‘We look forward to working with NICE to address these, to ensure that mental health care improves as demand continues to rise,’ she added. 

Sir Norman Lamb, former health minister, who led the parliamentary support for the coalition, said: ‘I am pleased to see a depression guideline that puts emphasis on personalised care, providing a genuine choice of treatments, and encourages clinicians to think more carefully before prescribing medication.’

But he said alongside the renewed focus on patient choice must come investment in the mental health workforce.

‘The Government needs to ensure that there are practitioners available to meet both the increased choice of treatments and rising demand for support.’


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Please note, only GPs are permitted to add comments to articles

Catrinel Wright 1 July, 2022 1:47 pm

What a joke; in our area the waiting time for IAPT services is minimum 12 months, we have nothing else to offer other than social prescribers. When is NICE going to produce guidelines that are actually rooted in the reality of what is available?

Patrufini Duffy 1 July, 2022 5:45 pm

The whole world is apparently depressed – let’s all get over it – no black hole really cares. It is called the black hole hypothesis. ADHD is a new money maker (a fictional label justified from across the ocean where stimulants seed into the water works and now into the UK), as is the mind-numbing grind of anxiety chitter chatter (which they carefully seeded on us all). The whole world is being programmed for inattention – an orchestrated creation and plan – so that they siphon off the infrastructure and create your dreary future world while they scroll feeds and upload “content” or “discontent” – the big corporations hugging Governments worldwide) and the D word – death is a certainty – it is called mortality, let’s start talking about it – and how the institutes including the Government are well and truly on the side of disease, your mind control, big pharma, profiteering and winding you up. Anxiety pays the bills of corporations.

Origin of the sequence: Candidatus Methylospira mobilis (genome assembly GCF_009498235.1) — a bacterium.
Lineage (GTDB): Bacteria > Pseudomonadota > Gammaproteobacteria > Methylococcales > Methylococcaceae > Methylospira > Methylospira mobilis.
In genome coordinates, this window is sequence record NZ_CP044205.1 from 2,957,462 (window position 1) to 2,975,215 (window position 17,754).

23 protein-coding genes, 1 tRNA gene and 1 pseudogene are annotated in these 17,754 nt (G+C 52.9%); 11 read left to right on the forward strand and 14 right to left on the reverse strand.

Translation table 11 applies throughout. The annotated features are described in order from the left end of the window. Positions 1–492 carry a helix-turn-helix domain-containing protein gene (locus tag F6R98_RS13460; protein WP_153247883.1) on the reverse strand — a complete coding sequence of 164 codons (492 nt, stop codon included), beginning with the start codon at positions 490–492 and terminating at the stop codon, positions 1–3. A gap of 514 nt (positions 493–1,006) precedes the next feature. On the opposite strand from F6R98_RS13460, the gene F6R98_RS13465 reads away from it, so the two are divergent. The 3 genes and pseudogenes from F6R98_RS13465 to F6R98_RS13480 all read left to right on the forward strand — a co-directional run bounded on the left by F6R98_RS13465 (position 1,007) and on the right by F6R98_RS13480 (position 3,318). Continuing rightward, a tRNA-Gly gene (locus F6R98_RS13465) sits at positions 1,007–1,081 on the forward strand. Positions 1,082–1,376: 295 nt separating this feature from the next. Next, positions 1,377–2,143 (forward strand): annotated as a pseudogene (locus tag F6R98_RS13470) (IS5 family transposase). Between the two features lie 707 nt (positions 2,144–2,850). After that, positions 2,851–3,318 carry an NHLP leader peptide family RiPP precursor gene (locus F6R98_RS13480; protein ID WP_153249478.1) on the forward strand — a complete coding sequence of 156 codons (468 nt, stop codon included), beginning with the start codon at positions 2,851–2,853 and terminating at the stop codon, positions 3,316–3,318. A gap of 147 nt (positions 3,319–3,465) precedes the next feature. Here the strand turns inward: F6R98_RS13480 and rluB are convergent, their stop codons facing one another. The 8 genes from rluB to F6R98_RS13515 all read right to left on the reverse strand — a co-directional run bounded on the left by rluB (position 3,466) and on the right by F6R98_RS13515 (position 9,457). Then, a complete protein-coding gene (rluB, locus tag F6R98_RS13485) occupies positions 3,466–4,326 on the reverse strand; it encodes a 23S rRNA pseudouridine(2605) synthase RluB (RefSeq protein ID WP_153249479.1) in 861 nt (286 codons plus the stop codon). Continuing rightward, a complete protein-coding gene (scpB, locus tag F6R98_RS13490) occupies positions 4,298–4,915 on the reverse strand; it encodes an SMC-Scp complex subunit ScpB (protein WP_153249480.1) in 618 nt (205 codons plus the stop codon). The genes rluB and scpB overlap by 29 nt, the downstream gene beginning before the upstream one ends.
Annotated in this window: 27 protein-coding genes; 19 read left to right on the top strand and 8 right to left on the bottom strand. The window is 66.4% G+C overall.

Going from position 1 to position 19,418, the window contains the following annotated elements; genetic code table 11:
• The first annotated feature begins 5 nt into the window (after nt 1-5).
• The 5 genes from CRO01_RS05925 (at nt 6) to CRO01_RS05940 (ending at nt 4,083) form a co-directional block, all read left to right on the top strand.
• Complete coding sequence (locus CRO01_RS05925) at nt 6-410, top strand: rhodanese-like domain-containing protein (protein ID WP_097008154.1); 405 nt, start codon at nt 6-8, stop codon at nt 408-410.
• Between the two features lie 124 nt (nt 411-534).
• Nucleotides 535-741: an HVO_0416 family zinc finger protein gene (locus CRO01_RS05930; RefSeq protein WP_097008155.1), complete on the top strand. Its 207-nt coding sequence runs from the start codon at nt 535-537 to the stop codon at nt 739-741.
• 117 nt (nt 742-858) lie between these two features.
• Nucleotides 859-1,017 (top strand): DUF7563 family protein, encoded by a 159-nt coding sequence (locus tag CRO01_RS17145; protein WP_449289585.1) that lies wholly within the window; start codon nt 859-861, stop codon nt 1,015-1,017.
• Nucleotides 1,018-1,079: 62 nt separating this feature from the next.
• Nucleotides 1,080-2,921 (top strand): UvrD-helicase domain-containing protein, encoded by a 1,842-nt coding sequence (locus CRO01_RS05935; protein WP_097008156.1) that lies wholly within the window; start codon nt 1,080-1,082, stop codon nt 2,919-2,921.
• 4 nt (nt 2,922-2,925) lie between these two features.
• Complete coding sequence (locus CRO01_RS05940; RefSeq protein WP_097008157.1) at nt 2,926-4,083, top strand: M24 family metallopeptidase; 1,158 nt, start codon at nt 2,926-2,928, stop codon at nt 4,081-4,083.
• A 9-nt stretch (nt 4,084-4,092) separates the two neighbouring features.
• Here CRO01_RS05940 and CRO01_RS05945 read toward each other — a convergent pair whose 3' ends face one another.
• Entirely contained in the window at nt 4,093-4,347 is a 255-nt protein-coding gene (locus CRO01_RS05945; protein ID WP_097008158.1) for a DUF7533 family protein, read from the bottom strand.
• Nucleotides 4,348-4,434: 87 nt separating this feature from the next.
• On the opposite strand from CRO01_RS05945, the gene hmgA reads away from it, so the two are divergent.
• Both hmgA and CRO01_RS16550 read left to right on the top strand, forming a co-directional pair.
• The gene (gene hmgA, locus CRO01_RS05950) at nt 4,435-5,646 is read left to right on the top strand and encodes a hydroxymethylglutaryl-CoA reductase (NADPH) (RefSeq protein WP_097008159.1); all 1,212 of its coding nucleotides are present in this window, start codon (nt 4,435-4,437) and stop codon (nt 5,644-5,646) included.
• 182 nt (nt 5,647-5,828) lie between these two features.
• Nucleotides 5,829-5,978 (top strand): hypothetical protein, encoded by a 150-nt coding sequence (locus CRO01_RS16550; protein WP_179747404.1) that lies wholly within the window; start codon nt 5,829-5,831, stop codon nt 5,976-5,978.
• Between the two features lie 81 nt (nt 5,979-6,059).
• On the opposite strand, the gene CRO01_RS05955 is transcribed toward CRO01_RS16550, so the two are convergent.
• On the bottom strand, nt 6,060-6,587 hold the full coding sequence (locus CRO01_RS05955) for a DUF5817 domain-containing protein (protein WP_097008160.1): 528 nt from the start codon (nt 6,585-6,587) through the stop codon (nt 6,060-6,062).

But let us play this comedy game.
Well yes – some would prefer a holiday to Lanzarote or Malaga as their desired treatment. Or brunch.
Perhaps they could board the plane to Rwanda to smell the fresh air of life, it would be cost effective, and perhaps discuss a full working week with their boss and negotiate productive amended duties in case of an IBS flare and panic attack after splitting up with the new partner, you know, leaving work before Friday 3pm to get a yoga class in for that social media post and then meet the groupies for the prosecco and a sertraline dose comparison and refil, prior to the uti or tired all the time call on Monday (same day), to merely amuse yourself with a blood test which is normal and a self-referral to talking somethings about how empty life is, how one should reduce the cannabis and cocaine banter, and because inward travel is not an option because that’s too tiring and because that needs work and waking up. Sleep walking and nannying is better. The matrix is good at that.